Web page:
To help audit committees of banks in their role of overseeing banks’ external audits, the Basel Committee on Banking Supervision (‘the Committee’) has issued a supplemental note1 dealing specifically with the audit of expected credit loss (ECL) estimates under IFRS 9 Financial Instruments. This elaborates on its 2014 guidance and aims to help audit committees when assessing the work of the external auditor around ECL estimates.   

  

Helping audit committees assess auditor’s work on ECL estimates

  The supplemental note discusses:

  • the Committee’s expectations around the work of the external auditor, focusing on some key themes relevant to the quality of auditing the ECL estimate; and
  • questions that the audit committee might ask the external auditor.

Auditor expected to consider five key components of ECL estimate

The Committee expects an external auditor to consider five key components of an ECL estimate and sets out key questions that an audit committee can use to challenge the external auditor on each of these components of an ECL estimate:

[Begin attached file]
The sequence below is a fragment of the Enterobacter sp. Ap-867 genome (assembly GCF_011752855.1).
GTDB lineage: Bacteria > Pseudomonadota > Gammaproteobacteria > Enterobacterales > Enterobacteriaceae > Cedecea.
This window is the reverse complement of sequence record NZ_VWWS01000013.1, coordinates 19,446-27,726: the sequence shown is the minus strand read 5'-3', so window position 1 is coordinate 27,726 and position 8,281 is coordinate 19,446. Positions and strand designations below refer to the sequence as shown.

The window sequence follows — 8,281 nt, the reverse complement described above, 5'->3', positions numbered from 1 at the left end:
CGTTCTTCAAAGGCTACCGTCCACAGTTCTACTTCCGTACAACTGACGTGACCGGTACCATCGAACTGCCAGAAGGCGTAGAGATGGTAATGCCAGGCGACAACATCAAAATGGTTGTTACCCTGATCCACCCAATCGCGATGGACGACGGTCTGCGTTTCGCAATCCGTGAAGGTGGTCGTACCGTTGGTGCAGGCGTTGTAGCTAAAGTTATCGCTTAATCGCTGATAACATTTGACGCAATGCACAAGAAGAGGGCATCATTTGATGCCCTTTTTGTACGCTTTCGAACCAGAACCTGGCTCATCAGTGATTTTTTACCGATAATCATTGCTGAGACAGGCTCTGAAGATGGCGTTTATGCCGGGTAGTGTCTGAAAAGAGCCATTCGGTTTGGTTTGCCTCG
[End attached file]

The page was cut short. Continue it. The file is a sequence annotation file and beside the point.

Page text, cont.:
1. Forecast and forward-looking information 
  2. Macroeconomic scenarios and weighting 
  3. Models 
  4. Significant increase in credit risk criteria 
  5. Disclosure

It also sets out its expectations on audit quality and considers that when assessing an external auditor’s audit of the ECL estimate, key themes to assess include professional scepticism, management bias, risk assessment, internal control and the use of experts.

What next?

Although the Committee states that the guidance may be most useful for 2021 year-end audits, audit committees and external auditors may find the guidance helpful for 2020 year-end audits.

Read the guidance and consider how it might help for forthcoming audits of ECL estimates – in particular for forecasts and forward-looking information in the ECL estimate, the construction of macroeconomic scenarios and weightings and model performance.

1 Applies to internationally active banks subject to a financial statement audit, including those within a banking group; and holding companies whose subsidiaries are predominantly internationally active banks. 

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